15.4.5 There were also table discussions focused on the TIMES model, the draft monitoring framework, and emerging findings from the Climate Conversations with the general public. We asked delegates to: provide their initial responses to work done to date on the draft Plan and policies and proposals; identify the main opportunities and challenges ahead; and share their initial thoughts on the respective roles of the Scottish Government and the various partners and stakeholders in delivering across the agenda.
Feedback from stakeholders
15.4.6 The overall reactions from participants were positive and they welcomed the ambitious approach to tackling climate change as a cross-government priority. There was an appetite and support for bold action and change across the whole society and acknowledgment that this will require a concerted effort by all sectors and strong leadership at all levels.
15.4.7 Feedback from table discussions has been considered and reflected in the specific sector chapters of the draft Plan where relevant and will also inform future engagement. Delegates identified a number of key challenges as well as opportunities for Scotland's low carbon future. There was consensus that whilst the technical aspects of the draft Plan and the focus on economy were very important, it was essential that the draft Plan also included wider non-economic benefits of climate change action including health and wellbeing.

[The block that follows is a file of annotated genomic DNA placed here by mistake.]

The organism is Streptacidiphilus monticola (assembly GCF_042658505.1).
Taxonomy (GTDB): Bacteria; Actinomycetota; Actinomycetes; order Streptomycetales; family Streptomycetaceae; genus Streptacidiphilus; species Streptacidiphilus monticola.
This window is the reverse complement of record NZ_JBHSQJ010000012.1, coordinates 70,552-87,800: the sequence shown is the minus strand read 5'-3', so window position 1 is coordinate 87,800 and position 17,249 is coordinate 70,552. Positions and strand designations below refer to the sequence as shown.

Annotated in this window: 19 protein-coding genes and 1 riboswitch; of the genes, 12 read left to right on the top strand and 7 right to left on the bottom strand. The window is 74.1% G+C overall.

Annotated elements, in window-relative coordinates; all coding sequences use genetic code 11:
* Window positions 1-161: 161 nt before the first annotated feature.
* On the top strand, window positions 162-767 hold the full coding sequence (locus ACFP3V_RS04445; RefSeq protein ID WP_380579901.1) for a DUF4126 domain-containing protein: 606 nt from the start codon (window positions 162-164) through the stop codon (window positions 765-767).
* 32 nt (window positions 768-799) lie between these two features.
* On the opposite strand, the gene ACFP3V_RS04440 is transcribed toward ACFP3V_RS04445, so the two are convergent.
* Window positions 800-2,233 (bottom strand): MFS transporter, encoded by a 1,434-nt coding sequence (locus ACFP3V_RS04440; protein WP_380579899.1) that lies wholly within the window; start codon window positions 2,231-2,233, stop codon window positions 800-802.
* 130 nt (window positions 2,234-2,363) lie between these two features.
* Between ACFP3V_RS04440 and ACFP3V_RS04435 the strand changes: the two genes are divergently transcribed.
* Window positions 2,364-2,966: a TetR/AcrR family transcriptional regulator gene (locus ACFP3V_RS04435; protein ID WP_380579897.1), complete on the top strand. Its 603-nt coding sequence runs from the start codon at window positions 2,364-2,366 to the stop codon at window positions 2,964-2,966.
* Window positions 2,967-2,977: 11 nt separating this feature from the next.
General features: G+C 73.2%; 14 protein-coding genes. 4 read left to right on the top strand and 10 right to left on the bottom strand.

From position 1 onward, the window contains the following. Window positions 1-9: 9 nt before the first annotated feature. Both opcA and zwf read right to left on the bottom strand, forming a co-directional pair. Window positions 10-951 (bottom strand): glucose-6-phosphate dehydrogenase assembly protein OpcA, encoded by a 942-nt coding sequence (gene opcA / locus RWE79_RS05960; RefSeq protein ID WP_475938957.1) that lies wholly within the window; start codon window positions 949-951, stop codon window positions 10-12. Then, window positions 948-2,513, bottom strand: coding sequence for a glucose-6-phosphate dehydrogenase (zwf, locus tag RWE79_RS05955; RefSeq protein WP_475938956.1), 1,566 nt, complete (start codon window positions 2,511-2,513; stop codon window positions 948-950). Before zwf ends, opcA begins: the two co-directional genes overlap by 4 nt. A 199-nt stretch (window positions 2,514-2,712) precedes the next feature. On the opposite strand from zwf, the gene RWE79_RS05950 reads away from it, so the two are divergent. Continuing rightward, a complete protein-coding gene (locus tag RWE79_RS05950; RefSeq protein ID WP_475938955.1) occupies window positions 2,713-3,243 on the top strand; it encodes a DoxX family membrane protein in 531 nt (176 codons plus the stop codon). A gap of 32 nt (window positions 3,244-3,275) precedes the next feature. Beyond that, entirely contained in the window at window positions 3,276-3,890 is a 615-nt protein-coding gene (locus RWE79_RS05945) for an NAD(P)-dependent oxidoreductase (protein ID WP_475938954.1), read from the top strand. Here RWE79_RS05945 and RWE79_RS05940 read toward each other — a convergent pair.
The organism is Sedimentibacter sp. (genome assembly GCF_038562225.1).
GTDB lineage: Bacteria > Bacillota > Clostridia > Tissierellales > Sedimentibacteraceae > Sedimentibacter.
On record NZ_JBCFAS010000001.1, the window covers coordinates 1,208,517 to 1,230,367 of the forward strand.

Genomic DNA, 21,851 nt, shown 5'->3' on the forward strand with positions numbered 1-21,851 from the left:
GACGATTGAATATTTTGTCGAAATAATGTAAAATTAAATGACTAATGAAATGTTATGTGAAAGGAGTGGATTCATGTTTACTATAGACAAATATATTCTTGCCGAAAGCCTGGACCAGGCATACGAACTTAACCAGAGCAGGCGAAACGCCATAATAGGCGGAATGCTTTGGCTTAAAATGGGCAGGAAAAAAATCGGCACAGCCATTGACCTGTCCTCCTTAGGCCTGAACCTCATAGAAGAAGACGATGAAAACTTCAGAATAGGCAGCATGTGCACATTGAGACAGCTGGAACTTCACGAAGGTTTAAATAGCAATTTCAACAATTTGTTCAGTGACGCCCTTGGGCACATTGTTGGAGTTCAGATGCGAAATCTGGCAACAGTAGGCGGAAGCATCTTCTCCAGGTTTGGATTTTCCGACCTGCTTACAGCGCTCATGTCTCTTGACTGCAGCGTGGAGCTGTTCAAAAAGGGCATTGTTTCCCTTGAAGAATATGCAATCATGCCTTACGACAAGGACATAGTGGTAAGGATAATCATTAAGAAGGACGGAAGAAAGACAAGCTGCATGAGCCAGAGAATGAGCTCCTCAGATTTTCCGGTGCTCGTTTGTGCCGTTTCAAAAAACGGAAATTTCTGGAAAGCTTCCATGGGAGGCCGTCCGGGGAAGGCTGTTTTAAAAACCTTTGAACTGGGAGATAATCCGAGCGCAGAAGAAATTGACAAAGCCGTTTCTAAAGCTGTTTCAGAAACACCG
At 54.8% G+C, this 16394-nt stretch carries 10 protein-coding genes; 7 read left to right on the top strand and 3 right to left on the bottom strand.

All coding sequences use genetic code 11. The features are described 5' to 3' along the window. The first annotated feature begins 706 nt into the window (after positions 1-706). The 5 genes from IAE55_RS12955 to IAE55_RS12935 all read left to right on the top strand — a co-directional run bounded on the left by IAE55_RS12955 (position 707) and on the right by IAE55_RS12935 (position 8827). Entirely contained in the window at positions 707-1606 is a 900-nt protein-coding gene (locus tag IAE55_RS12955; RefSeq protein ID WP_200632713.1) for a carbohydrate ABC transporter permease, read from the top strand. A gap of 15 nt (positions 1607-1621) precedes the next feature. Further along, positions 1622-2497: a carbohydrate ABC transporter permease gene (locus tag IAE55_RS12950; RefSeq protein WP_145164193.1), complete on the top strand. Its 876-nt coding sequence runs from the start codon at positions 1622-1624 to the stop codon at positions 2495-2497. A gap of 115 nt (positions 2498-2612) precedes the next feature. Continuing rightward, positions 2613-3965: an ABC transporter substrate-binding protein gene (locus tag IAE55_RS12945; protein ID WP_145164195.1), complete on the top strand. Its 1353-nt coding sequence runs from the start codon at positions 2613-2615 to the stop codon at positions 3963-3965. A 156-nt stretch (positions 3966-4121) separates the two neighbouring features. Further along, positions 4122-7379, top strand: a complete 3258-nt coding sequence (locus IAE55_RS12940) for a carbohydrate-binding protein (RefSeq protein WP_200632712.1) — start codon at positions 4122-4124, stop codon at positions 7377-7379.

15.4.8 Delegates raised concerns about the wider political and financial context at Scottish, UK and international levels and the potential impact this might have on climate change action and the draft Plan. They also identified current societal and cultural attitudes and expectations as a major challenge, travel and transport growth projections; consumption levels and awareness of impact of personal behaviours and habits.
15.4.9 Some participants also expressed concerns about social inequality and climate justice (e.g. fuel poverty) and the need to reflect this in all policies and proposals.
15.4.10 The attendees identified numerous opportunities arising from the draft Plan including growth and innovation in the low carbon economy and associated job creation as well as wider societal benefits, e.g. public health improvements through improved air quality/more active travel etc.